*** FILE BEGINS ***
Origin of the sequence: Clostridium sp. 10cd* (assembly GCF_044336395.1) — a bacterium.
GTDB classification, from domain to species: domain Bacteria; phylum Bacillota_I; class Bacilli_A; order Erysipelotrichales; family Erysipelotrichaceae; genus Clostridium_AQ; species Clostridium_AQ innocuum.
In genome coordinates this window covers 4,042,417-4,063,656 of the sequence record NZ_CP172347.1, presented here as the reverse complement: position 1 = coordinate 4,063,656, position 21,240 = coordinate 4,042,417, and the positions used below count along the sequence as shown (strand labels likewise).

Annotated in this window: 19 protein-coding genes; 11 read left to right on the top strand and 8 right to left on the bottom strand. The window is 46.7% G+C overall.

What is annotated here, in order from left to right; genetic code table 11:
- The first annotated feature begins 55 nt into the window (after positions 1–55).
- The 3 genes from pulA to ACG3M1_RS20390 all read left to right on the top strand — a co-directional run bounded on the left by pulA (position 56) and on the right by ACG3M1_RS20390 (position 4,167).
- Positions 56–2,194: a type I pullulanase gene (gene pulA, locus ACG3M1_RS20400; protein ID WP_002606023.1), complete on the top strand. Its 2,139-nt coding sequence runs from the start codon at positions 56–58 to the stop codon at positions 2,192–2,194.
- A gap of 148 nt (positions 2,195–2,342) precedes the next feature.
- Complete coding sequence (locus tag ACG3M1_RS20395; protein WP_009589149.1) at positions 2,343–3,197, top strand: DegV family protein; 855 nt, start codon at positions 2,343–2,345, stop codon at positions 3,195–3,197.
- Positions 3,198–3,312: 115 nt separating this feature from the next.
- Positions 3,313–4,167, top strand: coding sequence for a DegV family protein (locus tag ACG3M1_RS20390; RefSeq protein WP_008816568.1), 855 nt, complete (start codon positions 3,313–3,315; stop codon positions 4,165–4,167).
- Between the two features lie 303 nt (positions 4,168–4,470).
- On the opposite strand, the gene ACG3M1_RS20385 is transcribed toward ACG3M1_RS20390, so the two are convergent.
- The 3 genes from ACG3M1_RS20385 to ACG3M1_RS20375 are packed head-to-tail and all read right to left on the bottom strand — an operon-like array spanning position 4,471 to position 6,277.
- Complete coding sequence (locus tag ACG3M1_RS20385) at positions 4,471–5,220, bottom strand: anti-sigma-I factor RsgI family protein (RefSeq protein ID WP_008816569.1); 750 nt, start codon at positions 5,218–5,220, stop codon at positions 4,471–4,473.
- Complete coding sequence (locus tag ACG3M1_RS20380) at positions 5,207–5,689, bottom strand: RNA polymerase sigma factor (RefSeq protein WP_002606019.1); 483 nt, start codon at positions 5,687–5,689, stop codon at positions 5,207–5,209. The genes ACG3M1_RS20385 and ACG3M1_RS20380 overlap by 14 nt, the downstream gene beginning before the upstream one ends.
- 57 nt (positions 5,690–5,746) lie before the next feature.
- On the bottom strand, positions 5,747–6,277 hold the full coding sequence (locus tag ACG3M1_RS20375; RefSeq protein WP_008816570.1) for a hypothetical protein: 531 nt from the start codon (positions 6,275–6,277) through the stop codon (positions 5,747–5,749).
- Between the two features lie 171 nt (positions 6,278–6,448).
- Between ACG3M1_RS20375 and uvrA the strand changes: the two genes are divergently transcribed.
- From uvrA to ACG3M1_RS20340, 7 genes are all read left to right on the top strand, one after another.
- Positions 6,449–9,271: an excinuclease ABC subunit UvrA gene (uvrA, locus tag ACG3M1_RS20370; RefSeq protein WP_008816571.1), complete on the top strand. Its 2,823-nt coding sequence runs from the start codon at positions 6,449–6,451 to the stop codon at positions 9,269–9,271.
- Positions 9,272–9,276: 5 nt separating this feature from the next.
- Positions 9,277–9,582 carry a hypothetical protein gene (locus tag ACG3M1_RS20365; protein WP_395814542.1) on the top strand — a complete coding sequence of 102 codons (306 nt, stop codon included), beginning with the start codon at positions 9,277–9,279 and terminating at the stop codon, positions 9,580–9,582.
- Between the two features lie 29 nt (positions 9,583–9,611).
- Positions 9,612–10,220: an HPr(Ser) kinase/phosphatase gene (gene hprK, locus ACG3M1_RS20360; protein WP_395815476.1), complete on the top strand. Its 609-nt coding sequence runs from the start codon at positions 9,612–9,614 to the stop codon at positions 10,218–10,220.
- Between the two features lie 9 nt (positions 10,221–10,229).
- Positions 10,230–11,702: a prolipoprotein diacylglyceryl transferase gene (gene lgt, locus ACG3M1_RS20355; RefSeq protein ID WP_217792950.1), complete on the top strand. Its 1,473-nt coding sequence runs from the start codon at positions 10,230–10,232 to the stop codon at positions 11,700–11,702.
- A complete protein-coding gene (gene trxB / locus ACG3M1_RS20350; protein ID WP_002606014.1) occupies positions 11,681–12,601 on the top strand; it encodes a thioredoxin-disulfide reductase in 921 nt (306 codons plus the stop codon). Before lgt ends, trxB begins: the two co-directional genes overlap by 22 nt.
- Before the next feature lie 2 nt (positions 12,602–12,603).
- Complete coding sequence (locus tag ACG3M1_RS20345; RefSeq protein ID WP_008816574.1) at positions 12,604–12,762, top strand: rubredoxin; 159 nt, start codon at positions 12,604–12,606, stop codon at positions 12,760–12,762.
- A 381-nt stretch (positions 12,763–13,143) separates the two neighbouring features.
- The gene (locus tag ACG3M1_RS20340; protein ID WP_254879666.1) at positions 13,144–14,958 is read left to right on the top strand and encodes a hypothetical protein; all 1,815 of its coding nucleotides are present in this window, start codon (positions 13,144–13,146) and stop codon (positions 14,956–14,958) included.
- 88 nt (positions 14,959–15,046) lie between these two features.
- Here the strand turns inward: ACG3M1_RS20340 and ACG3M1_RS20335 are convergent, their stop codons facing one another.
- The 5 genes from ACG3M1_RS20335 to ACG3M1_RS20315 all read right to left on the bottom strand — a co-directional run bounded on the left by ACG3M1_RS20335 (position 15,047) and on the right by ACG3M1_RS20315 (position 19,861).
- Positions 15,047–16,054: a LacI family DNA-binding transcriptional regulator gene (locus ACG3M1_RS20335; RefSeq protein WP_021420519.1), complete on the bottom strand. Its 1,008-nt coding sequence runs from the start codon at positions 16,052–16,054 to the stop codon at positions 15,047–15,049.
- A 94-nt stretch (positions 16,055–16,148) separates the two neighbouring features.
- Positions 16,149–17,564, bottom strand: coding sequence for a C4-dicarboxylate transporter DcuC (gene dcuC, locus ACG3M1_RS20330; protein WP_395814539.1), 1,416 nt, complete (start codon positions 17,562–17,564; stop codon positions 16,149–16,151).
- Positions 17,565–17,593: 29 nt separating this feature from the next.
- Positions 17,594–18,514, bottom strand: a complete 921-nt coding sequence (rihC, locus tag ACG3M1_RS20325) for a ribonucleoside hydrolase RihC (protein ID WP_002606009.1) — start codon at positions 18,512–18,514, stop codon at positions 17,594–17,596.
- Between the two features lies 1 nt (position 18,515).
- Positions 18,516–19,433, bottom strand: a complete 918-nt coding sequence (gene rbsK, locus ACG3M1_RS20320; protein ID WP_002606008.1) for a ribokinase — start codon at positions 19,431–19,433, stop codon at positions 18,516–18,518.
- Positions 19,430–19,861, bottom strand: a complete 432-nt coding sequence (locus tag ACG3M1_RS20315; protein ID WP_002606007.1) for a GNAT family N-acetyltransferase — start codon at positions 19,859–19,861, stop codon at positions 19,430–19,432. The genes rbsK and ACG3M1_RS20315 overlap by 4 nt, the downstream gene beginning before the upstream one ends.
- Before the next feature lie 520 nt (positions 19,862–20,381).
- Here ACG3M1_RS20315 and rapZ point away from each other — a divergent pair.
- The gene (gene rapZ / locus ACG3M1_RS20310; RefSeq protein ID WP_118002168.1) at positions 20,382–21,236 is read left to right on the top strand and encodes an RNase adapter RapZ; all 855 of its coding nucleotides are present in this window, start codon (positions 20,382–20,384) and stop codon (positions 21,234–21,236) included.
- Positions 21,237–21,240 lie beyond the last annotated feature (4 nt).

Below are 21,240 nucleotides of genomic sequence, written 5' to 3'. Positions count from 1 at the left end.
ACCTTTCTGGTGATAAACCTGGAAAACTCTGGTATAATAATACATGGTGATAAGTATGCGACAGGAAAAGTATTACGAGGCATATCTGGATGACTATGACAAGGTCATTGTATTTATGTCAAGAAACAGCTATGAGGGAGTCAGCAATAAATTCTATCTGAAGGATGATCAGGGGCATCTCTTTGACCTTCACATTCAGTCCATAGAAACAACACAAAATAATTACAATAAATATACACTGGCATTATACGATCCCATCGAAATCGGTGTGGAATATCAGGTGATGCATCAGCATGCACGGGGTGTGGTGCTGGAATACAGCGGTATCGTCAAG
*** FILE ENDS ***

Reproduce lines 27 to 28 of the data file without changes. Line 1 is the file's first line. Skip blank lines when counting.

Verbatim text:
- Positions 9,612–10,220: an HPr(Ser) kinase/phosphatase gene (gene hprK, locus ACG3M1_RS20360; protein WP_395815476.1), complete on the top strand. Its 609-nt coding sequence runs from the start codon at positions 9,612–9,614 to the stop codon at positions 10,218–10,220.
- Between the two features lie 9 nt (positions 10,221–10,229).